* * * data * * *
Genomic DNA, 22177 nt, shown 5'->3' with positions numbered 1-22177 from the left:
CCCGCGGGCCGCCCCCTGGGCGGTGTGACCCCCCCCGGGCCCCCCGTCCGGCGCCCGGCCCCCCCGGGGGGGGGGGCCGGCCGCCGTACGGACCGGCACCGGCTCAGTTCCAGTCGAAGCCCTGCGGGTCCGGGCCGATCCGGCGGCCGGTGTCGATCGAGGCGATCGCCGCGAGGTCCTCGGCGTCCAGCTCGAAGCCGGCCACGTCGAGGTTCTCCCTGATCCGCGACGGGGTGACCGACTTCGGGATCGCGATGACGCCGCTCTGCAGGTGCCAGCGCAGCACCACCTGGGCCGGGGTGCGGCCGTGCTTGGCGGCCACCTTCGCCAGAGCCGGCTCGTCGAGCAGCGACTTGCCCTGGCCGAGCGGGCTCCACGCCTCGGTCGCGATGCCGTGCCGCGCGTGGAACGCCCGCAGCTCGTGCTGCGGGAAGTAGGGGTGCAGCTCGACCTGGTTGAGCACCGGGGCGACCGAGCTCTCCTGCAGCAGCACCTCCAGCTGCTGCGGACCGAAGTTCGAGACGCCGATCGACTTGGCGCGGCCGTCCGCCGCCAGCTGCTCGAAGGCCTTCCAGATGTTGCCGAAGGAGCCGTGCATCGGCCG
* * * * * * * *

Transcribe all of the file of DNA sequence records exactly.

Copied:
Genomic DNA, 22177 nt, shown 5'->3' with positions numbered 1-22177 from the left:
CCCGCGGGCCGCCCCCTGGGCGGTGTGACCCCCCCCGGGCCCCCCGTCCGGCGCCCGGCCCCCCCGGGGGGGGGGGCCGGCCGCCGTACGGACCGGCACCGGCTCAGTTCCAGTCGAAGCCCTGCGGGTCCGGGCCGATCCGGCGGCCGGTGTCGATCGAGGCGATCGCCGCGAGGTCCTCGGCGTCCAGCTCGAAGCCGGCCACGTCGAGGTTCTCCCTGATCCGCGACGGGGTGACCGACTTCGGGATCGCGATGACGCCGCTCTGCAGGTGCCAGCGCAGCACCACCTGGGCCGGGGTGCGGCCGTGCTTGGCGGCCACCTTCGCCAGAGCCGGCTCGTCGAGCAGCGACTTGCCCTGGCCGAGCGGGCTCCACGCCTCGGTCGCGATGCCGTGCCGCGCGTGGAACGCCCGCAGCTCGTGCTGCGGGAAGTAGGGGTGCAGCTCGACCTGGTTGAGCACCGGGGCGACCGAGCTCTCCTGCAGCAGCACCTCCAGCTGCTGCGGACCGAAGTTCGAGACGCCGATCGACTTGGCGCGGCCGTCCGCCGCCAGCTGCTCGAAGGCCTTCCAGATGTTGCCGAAGGAGCCGTGCATCGGCCG